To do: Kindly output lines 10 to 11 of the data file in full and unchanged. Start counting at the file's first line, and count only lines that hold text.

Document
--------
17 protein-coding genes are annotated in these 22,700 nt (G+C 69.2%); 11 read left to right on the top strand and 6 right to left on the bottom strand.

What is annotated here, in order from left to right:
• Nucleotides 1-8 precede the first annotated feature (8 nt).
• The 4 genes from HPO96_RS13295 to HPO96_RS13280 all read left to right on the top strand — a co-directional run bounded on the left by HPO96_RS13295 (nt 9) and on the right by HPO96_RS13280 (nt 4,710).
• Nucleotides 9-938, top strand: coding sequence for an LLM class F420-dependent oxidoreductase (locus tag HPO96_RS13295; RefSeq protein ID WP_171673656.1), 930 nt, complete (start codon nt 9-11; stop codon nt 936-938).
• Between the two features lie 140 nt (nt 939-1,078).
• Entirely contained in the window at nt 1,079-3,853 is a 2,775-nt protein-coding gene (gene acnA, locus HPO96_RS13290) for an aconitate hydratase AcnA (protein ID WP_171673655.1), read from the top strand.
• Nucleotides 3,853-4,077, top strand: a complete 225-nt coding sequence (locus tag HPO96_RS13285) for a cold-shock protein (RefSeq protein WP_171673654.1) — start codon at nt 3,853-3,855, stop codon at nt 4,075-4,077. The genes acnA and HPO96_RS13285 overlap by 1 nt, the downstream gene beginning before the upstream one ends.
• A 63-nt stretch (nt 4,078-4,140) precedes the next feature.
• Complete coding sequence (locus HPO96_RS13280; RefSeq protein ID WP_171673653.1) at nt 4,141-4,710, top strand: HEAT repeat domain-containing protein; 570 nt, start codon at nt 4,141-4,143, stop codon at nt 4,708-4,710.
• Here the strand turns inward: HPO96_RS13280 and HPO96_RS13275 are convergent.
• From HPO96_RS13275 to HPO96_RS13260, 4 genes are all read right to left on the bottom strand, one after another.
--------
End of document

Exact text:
• Complete coding sequence (locus HPO96_RS13280; RefSeq protein ID WP_171673653.1) at nt 4,141-4,710, top strand: HEAT repeat domain-containing protein; 570 nt, start codon at nt 4,141-4,143, stop codon at nt 4,708-4,710.
• Here the strand turns inward: HPO96_RS13280 and HPO96_RS13275 are convergent.